BLENDER & UNITY
We created a 3D model of the space in Blender using construction drawings and photographs. For another Lab project we were able to obtain a 3D CAD tool model for a building we virtualized, which speeded up the process. In this case all we had available was old-school blueprints and photos. We tried photogrammetry techniques that can convert photos to 3D models, but the space was too complex. For quality, there is no substitute to modeling the space by hand using tools such as Blender.
There is an abundance of 3D modelling software on the market, but the perpetually free and open source nature of Blender made it a good choice for this project. While slightly unintuitive to start, it's hot key-based workflow is very efficient, once you are over the learning curve. While the team had background in 3D development using other tools such as 3ds Max, Blender was unfamiliar, and the enterprise of creating this space was as much a crash course on the program, as it was a desire to create a finished product.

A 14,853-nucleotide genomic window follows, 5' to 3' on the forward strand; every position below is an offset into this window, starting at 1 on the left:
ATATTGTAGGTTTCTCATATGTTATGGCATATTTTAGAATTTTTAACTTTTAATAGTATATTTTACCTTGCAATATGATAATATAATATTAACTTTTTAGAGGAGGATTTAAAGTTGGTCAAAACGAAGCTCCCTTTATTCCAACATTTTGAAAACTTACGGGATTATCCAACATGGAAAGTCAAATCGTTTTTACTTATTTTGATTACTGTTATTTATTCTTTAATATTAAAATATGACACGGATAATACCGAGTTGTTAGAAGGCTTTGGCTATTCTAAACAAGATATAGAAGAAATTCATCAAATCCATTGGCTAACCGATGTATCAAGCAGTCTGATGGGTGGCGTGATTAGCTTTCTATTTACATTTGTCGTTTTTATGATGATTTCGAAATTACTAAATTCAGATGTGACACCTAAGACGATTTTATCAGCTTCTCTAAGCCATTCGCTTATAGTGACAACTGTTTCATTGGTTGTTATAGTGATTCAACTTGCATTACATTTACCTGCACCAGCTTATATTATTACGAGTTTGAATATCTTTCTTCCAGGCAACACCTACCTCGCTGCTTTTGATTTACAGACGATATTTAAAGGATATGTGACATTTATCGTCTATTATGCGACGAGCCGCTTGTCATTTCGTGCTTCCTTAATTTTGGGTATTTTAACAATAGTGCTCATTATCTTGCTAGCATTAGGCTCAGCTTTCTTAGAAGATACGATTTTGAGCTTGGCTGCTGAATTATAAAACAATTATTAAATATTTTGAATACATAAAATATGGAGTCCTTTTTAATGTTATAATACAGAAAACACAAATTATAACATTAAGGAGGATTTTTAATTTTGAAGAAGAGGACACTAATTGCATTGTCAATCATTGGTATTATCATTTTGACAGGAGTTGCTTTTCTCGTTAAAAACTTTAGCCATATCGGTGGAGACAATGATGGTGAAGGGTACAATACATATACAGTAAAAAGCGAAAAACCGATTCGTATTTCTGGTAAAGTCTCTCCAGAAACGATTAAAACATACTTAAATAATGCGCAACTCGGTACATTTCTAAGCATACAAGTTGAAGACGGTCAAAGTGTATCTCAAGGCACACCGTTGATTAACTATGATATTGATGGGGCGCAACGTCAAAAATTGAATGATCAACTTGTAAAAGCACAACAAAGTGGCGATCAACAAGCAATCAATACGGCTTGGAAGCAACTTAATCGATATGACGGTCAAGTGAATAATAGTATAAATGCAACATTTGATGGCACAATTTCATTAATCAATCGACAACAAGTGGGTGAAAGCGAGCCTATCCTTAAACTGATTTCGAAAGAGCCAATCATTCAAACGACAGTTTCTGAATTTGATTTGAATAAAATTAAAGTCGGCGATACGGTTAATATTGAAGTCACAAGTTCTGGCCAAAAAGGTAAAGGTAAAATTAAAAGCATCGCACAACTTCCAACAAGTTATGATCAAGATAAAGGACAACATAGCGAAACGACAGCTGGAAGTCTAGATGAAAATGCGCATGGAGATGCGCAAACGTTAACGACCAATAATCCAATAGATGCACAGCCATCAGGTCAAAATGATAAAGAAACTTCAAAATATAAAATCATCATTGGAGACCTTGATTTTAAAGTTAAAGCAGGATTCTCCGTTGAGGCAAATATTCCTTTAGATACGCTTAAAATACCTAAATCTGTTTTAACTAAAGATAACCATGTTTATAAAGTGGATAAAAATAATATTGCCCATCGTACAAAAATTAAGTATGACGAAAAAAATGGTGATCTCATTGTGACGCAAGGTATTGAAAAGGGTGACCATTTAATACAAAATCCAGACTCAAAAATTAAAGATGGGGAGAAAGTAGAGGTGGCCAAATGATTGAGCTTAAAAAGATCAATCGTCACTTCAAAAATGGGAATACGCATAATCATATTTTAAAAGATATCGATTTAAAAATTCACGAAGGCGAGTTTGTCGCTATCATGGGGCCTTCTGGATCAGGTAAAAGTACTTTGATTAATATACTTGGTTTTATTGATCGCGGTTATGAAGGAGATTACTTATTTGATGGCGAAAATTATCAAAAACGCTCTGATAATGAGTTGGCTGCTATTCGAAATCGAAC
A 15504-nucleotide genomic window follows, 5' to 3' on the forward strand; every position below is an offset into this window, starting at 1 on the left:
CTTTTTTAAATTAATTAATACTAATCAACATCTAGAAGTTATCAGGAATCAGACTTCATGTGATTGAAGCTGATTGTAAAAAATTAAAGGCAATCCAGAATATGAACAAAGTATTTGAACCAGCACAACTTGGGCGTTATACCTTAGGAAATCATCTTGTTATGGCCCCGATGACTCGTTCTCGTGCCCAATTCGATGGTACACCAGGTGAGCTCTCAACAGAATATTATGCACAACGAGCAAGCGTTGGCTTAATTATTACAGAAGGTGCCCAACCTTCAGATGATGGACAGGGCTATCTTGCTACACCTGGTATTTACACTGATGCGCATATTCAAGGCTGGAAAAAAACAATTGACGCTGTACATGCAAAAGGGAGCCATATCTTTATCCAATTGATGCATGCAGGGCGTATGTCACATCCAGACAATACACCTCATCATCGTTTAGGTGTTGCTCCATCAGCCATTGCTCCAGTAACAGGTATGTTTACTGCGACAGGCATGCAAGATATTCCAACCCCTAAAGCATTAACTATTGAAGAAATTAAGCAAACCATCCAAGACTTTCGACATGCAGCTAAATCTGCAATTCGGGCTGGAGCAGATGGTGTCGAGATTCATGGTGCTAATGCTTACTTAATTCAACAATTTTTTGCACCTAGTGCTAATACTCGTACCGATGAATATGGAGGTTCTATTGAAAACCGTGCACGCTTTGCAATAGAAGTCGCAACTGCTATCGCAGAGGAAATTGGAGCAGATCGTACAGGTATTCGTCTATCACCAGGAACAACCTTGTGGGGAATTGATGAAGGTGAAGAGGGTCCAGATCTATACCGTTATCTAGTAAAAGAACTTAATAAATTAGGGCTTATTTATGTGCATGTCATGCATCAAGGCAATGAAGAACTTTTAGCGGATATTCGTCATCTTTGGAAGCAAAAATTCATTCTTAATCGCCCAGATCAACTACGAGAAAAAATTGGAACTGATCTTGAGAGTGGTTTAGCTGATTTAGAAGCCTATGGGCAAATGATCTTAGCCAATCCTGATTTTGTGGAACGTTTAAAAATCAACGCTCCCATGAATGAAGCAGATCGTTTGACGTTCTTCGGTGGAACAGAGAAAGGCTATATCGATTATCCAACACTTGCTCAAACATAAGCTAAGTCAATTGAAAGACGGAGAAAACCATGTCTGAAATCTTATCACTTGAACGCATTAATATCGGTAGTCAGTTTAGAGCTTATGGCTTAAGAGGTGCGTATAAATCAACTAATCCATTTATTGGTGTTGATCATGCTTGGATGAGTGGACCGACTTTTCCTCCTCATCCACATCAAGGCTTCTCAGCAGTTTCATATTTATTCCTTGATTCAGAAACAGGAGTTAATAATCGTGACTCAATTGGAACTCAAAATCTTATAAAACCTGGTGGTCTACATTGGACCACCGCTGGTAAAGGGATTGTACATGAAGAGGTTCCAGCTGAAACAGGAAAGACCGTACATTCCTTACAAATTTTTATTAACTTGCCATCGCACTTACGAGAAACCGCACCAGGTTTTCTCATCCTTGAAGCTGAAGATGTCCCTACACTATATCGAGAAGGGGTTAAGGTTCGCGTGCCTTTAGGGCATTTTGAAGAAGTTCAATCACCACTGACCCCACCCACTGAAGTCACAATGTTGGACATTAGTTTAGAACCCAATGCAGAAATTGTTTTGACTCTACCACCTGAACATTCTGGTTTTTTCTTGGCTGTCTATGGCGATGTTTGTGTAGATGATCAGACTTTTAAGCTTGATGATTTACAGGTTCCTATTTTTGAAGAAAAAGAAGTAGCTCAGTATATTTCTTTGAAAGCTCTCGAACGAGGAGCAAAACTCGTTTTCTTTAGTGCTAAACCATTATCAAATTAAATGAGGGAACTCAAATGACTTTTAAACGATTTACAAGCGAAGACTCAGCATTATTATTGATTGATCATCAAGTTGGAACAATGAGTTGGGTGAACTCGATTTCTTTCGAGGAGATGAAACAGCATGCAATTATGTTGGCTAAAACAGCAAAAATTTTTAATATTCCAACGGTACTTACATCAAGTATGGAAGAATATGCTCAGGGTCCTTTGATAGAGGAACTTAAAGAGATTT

The model started with floor plans for the building and a collection of images taken around the office. From there, a skeleton of the floor, walls, and doorways could be made using basic operations in Blender.
Below is an image of the Winnipeg Heights space after rough framing of walls and openings.